Although content is, of course essential for SEO performance, large paragraphs of text and overuse of images can be off-putting to site visitors. It’s essential to plan strategically what and where you place content on your website to help visitors focus on the important things you want them to remember. This can be achieved through short sentences, popping images and bright colour highlights to your scheme.
White space brings clarity and focus to a user journey. Instead of firing several messages to a visitor in one go, the design should funnel a user through a particular journey and land them to what they are looking for as quickly as possible. This is where white space is incredibly beneficial.
Design elements we didn’t like so much
There’s been plenty of great design trends so far that we love, but then there’s some we didn’t like too much as well – either because they are proven to be ineffective in their objectives, off-putting or just plain irritating. Here are a few 2019 trends that we hope don’t stick around for long in the new decade.
Material Design is a design language developed by Google in 2014. It brings a cleaner design and consistent look to mobile apps and web pages across different platforms, using bold and colourful graphics. Don’t get us wrong, when used correctly it can look very smart however, this fashion is beginning to become incredibly overused. We initially quite liked it, but the rise of companies using it without tailoring it to their own sense of branding has just made them all look the same.
Design trends we’re predicting to see a lot more of in 2020
So, what kind of new web design technology and trends can we expect to see emerging into the new decade of 2020?
More chatbots – Chatbots are a great way of engaging the visitors to your website to ask questions and send queries, taking over from the rather detached contact forms that often take the place of email enquiries through your website. They can be used for anything from answering questions, offering advice and assistance, making bookings and even dealing with complaints, without having someone manning the phones or email inbox all hours of the day.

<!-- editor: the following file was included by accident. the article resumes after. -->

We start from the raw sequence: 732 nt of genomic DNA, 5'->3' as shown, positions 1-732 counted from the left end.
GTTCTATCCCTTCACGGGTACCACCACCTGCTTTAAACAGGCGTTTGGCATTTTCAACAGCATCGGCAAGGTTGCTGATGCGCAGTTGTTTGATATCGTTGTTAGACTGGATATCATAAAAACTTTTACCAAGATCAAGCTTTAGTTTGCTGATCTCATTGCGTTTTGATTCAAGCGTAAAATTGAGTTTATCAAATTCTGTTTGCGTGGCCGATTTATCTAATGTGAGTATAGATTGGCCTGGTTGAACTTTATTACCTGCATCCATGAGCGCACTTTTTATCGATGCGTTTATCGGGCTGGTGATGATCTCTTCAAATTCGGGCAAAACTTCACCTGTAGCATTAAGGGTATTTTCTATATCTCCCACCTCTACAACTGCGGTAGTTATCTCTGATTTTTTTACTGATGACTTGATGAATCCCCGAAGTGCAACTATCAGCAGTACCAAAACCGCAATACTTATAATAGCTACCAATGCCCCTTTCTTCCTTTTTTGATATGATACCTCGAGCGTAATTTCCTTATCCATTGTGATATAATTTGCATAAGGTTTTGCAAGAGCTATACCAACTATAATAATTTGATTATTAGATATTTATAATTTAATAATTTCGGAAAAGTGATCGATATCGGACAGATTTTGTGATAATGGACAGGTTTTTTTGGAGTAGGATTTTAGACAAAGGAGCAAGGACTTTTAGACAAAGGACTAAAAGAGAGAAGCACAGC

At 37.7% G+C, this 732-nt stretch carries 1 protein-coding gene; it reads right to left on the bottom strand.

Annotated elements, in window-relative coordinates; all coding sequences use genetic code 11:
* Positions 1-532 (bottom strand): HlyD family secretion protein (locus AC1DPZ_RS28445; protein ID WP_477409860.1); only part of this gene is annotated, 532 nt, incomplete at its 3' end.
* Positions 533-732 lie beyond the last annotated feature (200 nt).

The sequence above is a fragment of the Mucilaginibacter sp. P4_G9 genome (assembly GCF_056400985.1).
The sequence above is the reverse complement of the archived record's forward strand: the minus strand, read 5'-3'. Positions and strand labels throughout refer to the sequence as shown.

Minimalism isn’t just black and white. – Minimalism really is the fashion of the day when it comes to website design, we touched on this above where we talked about the much loved ‘white ‘used in design. However, when we talk about minimalism in website design, we don’t just mean black and white empty pages. The key to minimalism for design is the use of solid colours that stand out against one another, plus the use of space around the content; bold fonts in contrasting colours and images that make a site pop out against its competitors.
Micro Animation and interactions – Small areas of animation and interactive elements within a website can go a long way in terms of both accessibility and charm. Micro animations can be used to help guide a visitor around a page, while others are there to simply add personality and reinforce their brand. Whether it’s an arrow pointing in the right direction for a query, or a simple yet helpful animation of your logo, mascot or background image that brings a smile to your customers’ face. Micro animations have been popping up rather a lot over recent years to help websites to stand out against their static competitors, but in 2020 we expect to see a lot more of them.
While these animations are small (as the name implies), their impact is big. It gives users feedback when they interact with something like a button, or tells a user something is happening with a loading screen. This moving feedback is appreciated by users as it helps to know that the website is ‘working’ and their action has been received, it’s amazing what an extra bit of movement can do for a page.
The first impression of a website is critical, not just how it looks but how it engages. It determines whether a visitor is going to continue their journey on your website, or leave and click on the next search result for their query. This is why ensuring a website is up to date, on brand and designed and built using best practices all round is essential.
While we continue to always be at the forefront of design and technology we only put into practice for our websites what will work for that individual client. As much as we love seeing new design trends emerge, what is right for one website may not be right for another (just because a crop top is in fashion, not everyone should wear one, you know!) See more about designing for the right audience in our previous blog post.